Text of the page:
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Youth Villages hosts ‘The Life Set’ with best-selling author Vanessa Diffenbaugh

October 6, 2015


Youth Villages, a nonprofit dedicated to helping children and families in Portland live successfully, will host “The Life Set,” an evening with New York Times best-selling author Vanessa Diffenbaugh, Thursday, Oct. 15 at Wieden + Kennedy, 224 NW 13th Ave. in Portland, Oregon.

Vanessa Diffenbaugh

Vanessa Diffenbaugh

Tickets to the event are $10, with proceeds benefitting Youth Villages’ YVLifeSet program that helps former foster youth make a successful transition to adulthood. Tickets are available online at and at the door. Wine, beer and appetizers are included with the cost of admission and a no-host bar with spirits will be available for an additional cost.

Diffenbaugh, who drew attention to the hardships of youth aging out of foster care through “The Language of Flowers,” will discuss her novels and the social issues represented in them. She will sign books and answer questions from the audience in a panel discussion about key issues facing vulnerable youth in Portland. Diffenbaugh will be joined by Mary Lee, national coordinator of the YVLifeSet program for Youth Villages. Books will be available for purchase and attendees are welcome to bring their own books as well.

Diffenbaugh’s interest in supporting Youth Villages’ work, particularly the organization’s YVLifeSet program, was piqued by her passion for helping foster youth. Her debut novel, which spent 69 weeks on The New York Times best-sellers list and has been translated into more than 40 languages, is about a girl growing up in and aging out of foster care. She also will discuss her new novel, “We Never Asked for Wings.”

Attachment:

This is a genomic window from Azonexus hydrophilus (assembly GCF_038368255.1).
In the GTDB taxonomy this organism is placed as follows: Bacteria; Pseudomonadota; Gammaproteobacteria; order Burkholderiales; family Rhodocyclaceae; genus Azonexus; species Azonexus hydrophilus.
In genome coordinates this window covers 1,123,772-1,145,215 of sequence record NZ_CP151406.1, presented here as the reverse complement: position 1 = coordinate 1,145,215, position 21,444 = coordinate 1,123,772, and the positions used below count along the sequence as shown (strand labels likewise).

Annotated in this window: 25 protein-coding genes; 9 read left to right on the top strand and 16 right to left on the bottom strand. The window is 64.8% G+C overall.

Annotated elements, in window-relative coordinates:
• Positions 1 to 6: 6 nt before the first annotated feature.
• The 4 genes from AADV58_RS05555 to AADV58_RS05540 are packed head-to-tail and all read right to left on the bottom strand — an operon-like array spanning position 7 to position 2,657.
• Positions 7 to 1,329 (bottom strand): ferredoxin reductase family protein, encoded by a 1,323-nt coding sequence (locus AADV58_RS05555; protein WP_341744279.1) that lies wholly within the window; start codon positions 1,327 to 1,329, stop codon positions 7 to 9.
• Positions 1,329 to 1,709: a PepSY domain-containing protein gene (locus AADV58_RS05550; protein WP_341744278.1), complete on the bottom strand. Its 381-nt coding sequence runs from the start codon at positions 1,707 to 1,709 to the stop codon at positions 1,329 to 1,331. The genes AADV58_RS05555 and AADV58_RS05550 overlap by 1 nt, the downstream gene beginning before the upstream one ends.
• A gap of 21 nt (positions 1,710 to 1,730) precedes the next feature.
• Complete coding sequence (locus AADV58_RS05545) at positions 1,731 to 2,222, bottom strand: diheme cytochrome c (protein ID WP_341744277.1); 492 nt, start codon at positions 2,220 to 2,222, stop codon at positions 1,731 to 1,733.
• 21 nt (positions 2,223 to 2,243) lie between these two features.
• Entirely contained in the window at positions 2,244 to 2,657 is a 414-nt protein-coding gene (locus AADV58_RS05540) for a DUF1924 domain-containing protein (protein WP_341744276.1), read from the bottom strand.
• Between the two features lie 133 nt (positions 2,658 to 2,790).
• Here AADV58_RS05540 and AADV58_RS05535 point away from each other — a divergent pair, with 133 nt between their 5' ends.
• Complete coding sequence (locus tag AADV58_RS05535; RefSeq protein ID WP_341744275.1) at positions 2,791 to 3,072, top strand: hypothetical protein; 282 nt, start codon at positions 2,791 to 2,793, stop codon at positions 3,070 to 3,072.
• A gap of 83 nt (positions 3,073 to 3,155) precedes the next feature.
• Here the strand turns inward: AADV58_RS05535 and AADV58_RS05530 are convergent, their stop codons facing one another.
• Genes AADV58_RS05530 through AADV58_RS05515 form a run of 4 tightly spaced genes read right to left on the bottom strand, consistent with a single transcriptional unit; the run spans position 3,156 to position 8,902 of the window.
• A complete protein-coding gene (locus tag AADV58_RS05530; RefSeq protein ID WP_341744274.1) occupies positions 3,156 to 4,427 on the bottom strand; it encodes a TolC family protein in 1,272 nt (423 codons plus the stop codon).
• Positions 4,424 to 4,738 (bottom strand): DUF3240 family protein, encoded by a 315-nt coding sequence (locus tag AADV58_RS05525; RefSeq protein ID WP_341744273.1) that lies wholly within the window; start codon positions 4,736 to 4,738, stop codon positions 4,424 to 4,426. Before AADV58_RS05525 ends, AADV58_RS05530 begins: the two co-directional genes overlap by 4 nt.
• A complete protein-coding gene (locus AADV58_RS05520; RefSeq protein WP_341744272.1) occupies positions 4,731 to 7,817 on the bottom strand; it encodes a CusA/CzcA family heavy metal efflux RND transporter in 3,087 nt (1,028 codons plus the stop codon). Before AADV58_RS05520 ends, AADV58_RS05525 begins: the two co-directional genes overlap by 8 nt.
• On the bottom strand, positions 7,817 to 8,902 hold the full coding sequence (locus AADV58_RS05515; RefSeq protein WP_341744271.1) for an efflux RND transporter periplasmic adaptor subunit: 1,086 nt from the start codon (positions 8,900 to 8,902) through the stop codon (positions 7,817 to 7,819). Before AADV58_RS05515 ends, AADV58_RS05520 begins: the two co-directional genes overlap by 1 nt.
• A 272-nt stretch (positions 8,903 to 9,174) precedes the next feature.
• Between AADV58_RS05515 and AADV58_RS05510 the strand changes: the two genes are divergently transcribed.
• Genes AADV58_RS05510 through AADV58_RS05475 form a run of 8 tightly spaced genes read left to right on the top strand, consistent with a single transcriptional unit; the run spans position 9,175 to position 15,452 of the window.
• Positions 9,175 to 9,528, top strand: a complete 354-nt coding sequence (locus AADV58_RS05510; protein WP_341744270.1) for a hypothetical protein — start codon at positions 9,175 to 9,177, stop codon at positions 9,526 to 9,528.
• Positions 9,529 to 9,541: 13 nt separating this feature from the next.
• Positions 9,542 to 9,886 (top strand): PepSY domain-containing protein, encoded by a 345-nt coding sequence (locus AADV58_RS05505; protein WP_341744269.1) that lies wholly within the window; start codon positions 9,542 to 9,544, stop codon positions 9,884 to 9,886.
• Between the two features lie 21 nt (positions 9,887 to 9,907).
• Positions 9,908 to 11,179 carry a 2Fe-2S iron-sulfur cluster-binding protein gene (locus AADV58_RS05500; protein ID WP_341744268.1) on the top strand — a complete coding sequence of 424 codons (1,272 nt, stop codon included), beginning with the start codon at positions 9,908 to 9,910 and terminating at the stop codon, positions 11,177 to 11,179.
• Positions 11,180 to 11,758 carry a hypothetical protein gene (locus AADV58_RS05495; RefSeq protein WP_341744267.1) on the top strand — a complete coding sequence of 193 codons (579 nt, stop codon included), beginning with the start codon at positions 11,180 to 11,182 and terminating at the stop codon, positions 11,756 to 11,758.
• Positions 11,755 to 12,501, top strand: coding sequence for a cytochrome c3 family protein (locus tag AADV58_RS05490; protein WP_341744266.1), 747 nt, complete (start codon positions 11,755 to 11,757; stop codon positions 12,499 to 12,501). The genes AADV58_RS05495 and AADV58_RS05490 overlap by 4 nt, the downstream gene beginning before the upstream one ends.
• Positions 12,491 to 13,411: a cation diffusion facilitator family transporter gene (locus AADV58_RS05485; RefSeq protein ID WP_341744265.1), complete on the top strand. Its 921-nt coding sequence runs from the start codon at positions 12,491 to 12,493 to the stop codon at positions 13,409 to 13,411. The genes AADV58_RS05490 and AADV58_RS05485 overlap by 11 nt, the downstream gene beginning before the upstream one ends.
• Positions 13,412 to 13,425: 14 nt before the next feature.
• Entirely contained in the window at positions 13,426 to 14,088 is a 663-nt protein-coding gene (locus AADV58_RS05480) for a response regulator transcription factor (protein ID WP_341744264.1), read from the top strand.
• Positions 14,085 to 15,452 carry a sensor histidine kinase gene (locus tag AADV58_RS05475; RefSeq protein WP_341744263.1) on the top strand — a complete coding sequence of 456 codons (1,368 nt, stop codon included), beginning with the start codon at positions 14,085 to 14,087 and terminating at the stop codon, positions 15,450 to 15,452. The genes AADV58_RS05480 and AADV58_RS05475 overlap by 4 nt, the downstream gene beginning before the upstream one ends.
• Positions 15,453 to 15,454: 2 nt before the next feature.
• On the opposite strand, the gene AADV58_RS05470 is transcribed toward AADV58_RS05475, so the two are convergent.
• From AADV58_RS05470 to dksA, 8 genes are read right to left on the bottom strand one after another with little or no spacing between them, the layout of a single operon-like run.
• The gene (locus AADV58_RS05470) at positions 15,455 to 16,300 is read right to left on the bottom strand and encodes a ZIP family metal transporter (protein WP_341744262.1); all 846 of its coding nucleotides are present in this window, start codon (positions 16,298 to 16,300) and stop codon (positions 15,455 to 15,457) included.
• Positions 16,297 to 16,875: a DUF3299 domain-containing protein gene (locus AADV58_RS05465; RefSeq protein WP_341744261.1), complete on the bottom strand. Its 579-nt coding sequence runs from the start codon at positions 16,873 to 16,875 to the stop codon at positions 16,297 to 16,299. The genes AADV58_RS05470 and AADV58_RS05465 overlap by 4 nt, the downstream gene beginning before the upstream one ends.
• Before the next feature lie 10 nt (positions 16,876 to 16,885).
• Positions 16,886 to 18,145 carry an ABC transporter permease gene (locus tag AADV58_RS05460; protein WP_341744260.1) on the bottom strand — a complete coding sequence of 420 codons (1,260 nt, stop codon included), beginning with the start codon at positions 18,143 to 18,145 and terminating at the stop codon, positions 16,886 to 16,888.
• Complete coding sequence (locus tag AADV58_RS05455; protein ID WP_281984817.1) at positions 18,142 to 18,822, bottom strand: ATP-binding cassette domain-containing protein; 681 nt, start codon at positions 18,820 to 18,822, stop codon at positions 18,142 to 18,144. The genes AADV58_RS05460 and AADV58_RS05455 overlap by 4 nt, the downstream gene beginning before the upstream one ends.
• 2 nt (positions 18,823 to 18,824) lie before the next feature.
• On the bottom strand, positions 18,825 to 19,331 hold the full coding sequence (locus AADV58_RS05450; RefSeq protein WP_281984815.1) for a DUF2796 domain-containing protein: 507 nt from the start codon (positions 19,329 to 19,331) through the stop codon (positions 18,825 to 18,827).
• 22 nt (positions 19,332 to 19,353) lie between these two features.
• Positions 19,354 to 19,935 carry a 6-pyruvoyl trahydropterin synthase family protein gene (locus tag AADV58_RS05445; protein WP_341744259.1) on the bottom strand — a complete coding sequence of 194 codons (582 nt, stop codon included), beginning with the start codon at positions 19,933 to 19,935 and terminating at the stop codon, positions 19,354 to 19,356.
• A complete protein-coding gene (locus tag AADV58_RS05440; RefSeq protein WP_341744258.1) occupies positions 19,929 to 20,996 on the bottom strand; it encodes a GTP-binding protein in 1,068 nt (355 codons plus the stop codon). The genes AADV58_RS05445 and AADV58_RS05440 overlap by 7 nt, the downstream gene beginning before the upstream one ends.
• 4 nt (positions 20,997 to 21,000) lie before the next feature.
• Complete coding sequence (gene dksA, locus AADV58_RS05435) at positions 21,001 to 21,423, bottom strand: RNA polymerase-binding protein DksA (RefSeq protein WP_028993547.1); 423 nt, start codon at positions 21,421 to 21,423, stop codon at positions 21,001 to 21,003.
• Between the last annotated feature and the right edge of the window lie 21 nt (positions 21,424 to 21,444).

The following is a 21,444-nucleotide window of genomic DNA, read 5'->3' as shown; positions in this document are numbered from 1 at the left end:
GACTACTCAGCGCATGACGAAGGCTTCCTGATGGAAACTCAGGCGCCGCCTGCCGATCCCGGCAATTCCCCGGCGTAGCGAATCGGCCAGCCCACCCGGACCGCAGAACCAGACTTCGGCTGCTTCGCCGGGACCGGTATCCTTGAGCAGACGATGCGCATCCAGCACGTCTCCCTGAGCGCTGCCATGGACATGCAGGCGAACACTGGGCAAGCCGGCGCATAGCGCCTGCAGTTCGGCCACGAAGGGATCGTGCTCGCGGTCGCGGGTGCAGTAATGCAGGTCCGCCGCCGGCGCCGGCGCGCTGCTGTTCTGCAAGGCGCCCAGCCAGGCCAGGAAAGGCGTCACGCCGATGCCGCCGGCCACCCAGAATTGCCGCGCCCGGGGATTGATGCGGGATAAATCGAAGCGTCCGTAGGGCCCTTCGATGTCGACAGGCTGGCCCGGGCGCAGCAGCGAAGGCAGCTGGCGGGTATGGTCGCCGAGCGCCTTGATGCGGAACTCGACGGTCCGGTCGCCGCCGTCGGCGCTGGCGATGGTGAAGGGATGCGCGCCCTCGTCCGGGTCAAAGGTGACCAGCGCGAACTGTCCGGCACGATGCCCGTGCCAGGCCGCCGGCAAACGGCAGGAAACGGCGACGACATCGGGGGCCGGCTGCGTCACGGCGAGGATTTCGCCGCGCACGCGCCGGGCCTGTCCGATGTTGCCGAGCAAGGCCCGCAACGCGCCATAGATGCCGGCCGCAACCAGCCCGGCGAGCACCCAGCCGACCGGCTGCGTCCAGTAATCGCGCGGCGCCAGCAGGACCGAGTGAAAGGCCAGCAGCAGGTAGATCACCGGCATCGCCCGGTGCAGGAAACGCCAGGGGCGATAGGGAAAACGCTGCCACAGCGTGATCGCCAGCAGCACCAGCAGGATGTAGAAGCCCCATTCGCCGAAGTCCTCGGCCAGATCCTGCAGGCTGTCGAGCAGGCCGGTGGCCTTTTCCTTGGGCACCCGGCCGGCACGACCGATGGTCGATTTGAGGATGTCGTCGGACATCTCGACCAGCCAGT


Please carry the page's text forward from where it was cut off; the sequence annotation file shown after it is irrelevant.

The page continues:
Teaching art and technology to youth in low-income communities, Diffenbaugh and her husband, PK, a teacher by training, became intimately familiar with the needs of children growing up in foster care or with families who cannot adequately care for them. The couple eventually became foster and adoptive parents of Tre’von, now 23. Earlier this summer, the Diffenbaughs legally adopted Donovan, 25, whom they met as he was aging out of foster care. They are also the parents of Graciela, 9, and Miles, 7.

Following her literary success, Diffenbaugh co-founded Camellia Network, a nonprofit crowdfunding and social support platform to help former foster children that recently merged with Youth Villages and has been relaunched as the LifeSet Network, The site’s mission is to connect every youth aging out of foster care with donors who will provide the critical resources, opportunities and support they need to thrive in adulthood.

Youth Villages launched YVLifeSet in 1999, to help children aging out of state care or juvenile justice placements make a successful transition into independent adulthood. Youth Villages also provides YVLifeSet in Oregon and seven other states and has helped more than 8,000 youth by providing guidance and support to help them achieve their independent living goals, including completing their high school education, going on to higher education, finding a job, finding stable housing, reconnecting with family when appropriate, learning to budget and more.

Youth Villages Oregon has been helping children and families live successfully in the state since 1859. We provide Intercept® intensive in-home, YVLifeSet and residential services to children and youth with emotional and behavior problems and their families. Using our Evidentiary Family Restoration™ approach, which involves intensive work with the child and family, a focus on measuring outcomes, keeping children in the community whenever safely possible, and providing accountability to families and funders, Youth Villages consistently produces lasting success for children.

One of the nation’s first and largest providers of intensive in-home services, Youth Villages this year will help more than 23,000 children and families in 12 states and Washington, D.C. The organization has been recognized by Harvard Business School and U.S. News & World Report, and was identified by The White House as one of the nation’s most promising results-oriented nonprofit organizations. For more information, visit

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